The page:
The devastating Carr fire in Northern California continues to ravage the countryside, nearing — if not already surpassing — 100,000 acres, destroying at least 874 buildings and, even more tragically, killing six people with seven other people unaccounted for. To the southeast, two men — one a firefighter and the other a bulldozer operator — died fighting the 57,000-acre Ferguson fire near Yosemite National Park.

There were 15 other fires raging elsewhere in California, including two fresh fires forcing evacuations in Mendocino and Lake counties. And it’s not just California that’s burning. As of Monday morning, at least 90 large fires were reported nationwide, all in the West except for a blaze in Florida.

Such fires are nothing new in this part of the country. But the fire season this year has begun much earlier than usual, and while scientists warn that specific weather conditions cannot be tied directly to climate change, these are just the sorts of impacts we have been warned to expect from a warming planet.

In fact, prolonged drought is a major factor in the current fires. Years of drought, broken by a rainy 2016-2017 winter followed by an unusually dry winter last year, have left the countryside covered with dead or dormant plants. All of that organic material is kindling and fuel for an errant spark or a bolt of lightning.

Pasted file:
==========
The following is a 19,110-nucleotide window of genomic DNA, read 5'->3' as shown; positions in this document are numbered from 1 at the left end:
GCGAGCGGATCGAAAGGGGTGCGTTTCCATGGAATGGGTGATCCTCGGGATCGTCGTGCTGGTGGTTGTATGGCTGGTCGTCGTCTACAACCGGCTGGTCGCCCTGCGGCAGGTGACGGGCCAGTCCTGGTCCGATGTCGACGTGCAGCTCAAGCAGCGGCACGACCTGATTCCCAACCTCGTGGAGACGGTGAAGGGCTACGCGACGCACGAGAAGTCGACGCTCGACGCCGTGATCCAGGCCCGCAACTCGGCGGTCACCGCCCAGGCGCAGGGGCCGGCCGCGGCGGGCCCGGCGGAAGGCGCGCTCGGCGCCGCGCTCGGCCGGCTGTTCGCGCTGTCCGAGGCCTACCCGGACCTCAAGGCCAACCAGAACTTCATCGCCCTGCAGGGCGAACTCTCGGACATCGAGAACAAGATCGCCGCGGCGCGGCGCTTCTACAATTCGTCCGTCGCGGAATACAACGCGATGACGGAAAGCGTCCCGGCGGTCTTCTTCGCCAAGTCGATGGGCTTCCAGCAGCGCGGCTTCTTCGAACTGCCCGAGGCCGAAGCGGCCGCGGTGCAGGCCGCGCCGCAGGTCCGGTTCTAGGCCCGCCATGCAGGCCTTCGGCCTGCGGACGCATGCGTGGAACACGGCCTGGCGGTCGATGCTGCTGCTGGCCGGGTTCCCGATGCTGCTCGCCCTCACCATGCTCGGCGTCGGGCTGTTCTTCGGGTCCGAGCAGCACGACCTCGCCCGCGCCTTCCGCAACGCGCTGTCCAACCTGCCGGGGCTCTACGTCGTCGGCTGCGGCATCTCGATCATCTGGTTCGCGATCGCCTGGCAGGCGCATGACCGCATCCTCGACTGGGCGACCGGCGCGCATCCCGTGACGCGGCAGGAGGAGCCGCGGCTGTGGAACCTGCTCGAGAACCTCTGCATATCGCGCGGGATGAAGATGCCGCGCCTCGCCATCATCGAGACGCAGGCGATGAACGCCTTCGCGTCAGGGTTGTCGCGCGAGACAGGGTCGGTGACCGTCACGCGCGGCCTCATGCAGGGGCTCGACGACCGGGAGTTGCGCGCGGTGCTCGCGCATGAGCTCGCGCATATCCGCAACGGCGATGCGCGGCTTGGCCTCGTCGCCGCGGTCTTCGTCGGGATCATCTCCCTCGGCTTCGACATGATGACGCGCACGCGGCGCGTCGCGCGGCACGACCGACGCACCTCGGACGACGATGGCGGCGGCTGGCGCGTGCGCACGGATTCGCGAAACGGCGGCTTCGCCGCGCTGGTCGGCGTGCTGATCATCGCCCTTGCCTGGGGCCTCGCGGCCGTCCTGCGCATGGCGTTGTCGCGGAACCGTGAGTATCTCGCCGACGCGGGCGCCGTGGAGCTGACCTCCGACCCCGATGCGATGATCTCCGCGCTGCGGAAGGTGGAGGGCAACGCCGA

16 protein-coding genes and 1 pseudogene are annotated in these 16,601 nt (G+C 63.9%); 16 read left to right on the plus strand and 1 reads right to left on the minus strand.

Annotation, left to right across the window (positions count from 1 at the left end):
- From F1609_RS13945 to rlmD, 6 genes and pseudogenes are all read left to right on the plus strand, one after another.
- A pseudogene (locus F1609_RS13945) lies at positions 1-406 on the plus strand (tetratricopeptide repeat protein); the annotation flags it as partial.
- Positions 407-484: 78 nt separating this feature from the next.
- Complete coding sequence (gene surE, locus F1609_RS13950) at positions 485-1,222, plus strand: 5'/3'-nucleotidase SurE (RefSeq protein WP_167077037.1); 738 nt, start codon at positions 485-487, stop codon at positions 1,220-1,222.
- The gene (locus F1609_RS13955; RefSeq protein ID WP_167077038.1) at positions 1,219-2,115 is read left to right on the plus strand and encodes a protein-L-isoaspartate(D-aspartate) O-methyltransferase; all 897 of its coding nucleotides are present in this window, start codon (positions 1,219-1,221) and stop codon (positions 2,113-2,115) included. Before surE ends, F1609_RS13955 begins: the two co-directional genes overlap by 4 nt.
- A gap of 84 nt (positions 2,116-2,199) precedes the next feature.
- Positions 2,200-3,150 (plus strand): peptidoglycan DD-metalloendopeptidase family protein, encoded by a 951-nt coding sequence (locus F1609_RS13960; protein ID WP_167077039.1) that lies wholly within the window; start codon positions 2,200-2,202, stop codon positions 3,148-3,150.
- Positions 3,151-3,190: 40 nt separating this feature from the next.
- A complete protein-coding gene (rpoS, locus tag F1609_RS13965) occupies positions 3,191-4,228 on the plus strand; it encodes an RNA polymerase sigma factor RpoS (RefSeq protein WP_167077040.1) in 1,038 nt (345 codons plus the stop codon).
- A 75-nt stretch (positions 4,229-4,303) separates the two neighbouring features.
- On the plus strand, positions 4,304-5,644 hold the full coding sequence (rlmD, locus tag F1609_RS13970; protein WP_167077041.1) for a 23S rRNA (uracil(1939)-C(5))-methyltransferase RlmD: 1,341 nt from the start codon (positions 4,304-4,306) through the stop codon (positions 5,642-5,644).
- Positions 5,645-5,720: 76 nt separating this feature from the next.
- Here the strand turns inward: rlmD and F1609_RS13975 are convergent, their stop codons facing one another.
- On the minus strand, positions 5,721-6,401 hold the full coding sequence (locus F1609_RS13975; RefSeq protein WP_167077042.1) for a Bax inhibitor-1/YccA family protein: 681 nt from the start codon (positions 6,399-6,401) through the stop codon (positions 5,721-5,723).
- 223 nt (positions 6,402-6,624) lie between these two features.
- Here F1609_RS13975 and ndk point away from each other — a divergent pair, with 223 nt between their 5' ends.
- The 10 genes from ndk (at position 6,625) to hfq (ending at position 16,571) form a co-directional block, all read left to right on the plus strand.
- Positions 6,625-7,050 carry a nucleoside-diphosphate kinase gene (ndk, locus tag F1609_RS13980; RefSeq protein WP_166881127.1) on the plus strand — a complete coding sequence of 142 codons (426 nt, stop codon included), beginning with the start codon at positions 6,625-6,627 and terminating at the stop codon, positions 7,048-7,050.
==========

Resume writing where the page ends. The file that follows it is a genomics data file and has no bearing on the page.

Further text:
As the world continues to burn fossil fuels for energy, and climate change becomes more pronounced, we have to recognize that this isn’t nature just doing its thing. We have through our actions endangered ourselves, a reality we must recognize and rectify as quickly and forcefully as possible.

Part of the responsibility falls on state and local officials, who must deal with the rising cost of fire prevention and suppression. Local planners and developers can also do more to consider wildfire risks as they make land-use decisions, and we need to adopt policies that make it easier to develop urban areas at higher levels of density.

But to get at the root of the problem we must more radically reduce our dependence on fossil fuels for energy and transportation. The Trump administration’s “burn, burn, burn” approach to fossil fuel is no help on that front. The evidence of the horrible impacts is right before the nation’s eyes, yet the administration is looking at ways it can undo California’s efforts to reduce carbon emissions from motor vehicles.

We must not lose sight of the fact that we can mitigate some of the dangers we face in the future by acting now. We just need the political will to do so.

Editorial by the Los Angeles Times

Visit the Los Angeles Times at www.latimes.com

Distributed by Tribune Content Agency, LLC.

Augusta and Waterville news

Get news and events from your towns in your inbox every Friday.


  • This field is for validation purposes and should be left unchanged.